A long, long time ago in a land far, far away… well not really…just 60 miles outside of Evansville, Indiana. The town of Sante Fe needed, desperately wanted, a Post Office to mail Christmas letters. But word came from the federal government that Indiana already had a town with the same name, so there would be no post office unless a new name was declared. The town gathered at the 1852 Christmas Eve service to discuss a new town name; suddenly, the church door blew open, and the sound of sleigh bells was heard. The adults were shocked, as there was no one outside; however, the children screamed with excitement, “It’s Santa Claus!” That is what they say, it is the legend of how Sante Fe became Santa Claus, Indiana. But no matter how it happen, it is a real place with a Post Office.The town has a population of about 2,500 and reflects the Christmas spirit all year round. There is Christmas Lake, Santa Claus Hardware, St. Nick’s Restaurant, Lake Rudolph Campground and Santa’s Lodge. The streets are named accordingly: Silver Bell Terrace, Candy Cane Lane and Prancer Drive, just to name a few.It is Christmas all year with the Holiday World Theme Park and Splashin’ Safari Water Park open in the summer, but as you can imagine, it is beyond festive in the winter. Enjoy breakfast with Santa, and visit the Santa Claus Museum… it’s free! Stop by Santa’s Candy Castle for old-fashioned candies, plus hundreds of Pez dispensers and chestnuts roasting on an open fire. There is even a ‘Toy Test” area where kids of all ages are encouraged to play while browsing what’s new and fun at Santa’s Toys.The holiday season brings the annual Santa Claus Parade and the Santa Claus Land of Lights at Lake Rudolph. Special storytelling happens at the historic 1880 church, and everyone is encouraged to write a letter to Santa. As the only “Santa Claus Post Office” in the world, a different picture postmark is used annually, designed by a local high school student, a tradition since 1983.Special events and holiday traditions take over the town and provide a very merry getaway, from festive shopping to cozy lodging. It’s a trip of a lifetime for any age and the perfect family holiday memory. Visit santaclausind.org for more information!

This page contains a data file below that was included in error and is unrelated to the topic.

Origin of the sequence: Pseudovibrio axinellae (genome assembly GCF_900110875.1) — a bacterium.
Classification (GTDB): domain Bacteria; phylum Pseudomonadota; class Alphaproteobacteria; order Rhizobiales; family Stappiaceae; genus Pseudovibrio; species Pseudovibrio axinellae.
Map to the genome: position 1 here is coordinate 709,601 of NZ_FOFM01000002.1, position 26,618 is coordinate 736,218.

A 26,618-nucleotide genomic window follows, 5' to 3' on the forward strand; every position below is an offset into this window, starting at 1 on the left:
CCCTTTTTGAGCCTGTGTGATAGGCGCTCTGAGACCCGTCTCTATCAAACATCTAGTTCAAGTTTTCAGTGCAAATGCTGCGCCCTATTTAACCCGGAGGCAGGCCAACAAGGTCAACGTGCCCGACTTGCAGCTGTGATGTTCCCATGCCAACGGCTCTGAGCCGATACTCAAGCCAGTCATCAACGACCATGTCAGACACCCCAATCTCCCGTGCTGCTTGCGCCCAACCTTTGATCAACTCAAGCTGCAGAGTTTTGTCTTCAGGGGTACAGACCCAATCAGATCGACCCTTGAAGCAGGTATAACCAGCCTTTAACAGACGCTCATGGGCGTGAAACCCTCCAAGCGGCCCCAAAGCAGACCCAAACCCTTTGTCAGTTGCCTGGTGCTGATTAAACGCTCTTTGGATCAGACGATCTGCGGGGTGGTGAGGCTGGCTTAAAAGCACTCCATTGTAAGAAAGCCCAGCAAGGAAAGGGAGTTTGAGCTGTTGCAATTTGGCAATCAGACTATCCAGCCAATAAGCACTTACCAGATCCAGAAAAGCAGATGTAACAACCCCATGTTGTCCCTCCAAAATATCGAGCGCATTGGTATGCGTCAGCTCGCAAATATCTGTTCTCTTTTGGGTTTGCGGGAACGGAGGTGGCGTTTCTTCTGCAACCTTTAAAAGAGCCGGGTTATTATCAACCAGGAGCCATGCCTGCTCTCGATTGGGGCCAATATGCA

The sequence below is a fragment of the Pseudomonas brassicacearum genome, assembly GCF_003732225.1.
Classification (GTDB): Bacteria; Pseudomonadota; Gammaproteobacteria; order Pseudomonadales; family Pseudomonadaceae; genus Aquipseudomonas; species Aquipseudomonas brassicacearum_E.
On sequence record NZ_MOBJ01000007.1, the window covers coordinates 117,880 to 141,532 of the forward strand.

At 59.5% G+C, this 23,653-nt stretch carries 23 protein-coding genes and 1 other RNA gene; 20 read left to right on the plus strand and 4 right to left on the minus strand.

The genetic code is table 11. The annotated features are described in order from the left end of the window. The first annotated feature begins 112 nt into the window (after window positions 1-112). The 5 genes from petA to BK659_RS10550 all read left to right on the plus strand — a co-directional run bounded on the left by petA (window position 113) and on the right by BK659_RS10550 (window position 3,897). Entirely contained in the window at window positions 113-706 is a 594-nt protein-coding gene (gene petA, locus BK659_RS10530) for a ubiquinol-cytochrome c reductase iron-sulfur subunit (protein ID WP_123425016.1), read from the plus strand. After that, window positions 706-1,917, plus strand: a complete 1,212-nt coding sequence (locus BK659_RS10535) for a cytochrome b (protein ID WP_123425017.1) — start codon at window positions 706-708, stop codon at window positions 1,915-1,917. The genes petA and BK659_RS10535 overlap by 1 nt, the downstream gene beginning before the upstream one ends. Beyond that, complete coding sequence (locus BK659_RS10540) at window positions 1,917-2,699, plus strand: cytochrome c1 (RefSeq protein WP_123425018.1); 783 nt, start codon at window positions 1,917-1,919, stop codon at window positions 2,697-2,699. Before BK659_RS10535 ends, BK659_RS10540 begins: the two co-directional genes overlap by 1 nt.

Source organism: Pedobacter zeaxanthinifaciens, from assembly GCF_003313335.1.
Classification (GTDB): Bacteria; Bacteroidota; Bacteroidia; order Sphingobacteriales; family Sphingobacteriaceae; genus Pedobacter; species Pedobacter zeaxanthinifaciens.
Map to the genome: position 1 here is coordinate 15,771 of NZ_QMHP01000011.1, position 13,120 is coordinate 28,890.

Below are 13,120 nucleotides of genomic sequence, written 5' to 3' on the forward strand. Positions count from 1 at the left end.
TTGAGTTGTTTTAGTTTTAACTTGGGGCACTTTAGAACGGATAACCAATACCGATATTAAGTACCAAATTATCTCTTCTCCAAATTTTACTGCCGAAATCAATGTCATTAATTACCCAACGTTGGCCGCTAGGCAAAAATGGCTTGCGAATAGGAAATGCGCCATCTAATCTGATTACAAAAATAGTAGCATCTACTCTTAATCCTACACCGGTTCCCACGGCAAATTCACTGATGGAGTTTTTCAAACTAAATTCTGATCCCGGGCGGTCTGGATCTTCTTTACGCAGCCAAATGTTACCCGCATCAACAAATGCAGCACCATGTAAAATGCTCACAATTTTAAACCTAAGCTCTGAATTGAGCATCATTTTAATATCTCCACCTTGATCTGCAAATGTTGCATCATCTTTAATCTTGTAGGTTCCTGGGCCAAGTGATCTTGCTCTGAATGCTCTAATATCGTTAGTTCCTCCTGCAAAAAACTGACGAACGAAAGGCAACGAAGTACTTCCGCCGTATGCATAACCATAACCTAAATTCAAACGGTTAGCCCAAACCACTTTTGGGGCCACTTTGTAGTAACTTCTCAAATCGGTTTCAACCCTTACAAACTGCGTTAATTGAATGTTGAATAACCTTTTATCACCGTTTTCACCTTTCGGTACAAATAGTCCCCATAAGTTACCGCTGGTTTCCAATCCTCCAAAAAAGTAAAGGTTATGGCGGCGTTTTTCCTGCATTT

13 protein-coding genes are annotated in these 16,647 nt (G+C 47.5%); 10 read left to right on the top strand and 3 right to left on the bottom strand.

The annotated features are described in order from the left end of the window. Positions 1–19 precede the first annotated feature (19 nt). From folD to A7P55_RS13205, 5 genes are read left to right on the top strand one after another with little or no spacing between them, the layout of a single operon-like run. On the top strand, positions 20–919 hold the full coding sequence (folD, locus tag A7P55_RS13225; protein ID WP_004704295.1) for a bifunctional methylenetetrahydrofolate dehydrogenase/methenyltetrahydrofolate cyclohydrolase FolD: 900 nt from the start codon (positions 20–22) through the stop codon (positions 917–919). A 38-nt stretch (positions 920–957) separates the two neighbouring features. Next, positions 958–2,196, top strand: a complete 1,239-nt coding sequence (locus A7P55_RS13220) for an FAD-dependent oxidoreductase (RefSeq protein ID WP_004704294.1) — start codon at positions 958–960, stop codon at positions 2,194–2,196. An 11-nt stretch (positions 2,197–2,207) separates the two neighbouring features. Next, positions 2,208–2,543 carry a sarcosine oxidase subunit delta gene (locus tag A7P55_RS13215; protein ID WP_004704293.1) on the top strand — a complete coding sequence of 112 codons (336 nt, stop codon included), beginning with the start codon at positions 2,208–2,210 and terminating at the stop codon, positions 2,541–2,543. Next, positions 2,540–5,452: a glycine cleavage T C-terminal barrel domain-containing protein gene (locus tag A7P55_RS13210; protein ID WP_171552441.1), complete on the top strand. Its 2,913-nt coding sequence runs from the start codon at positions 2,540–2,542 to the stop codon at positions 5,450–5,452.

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Living History: Charlie Rhodarmer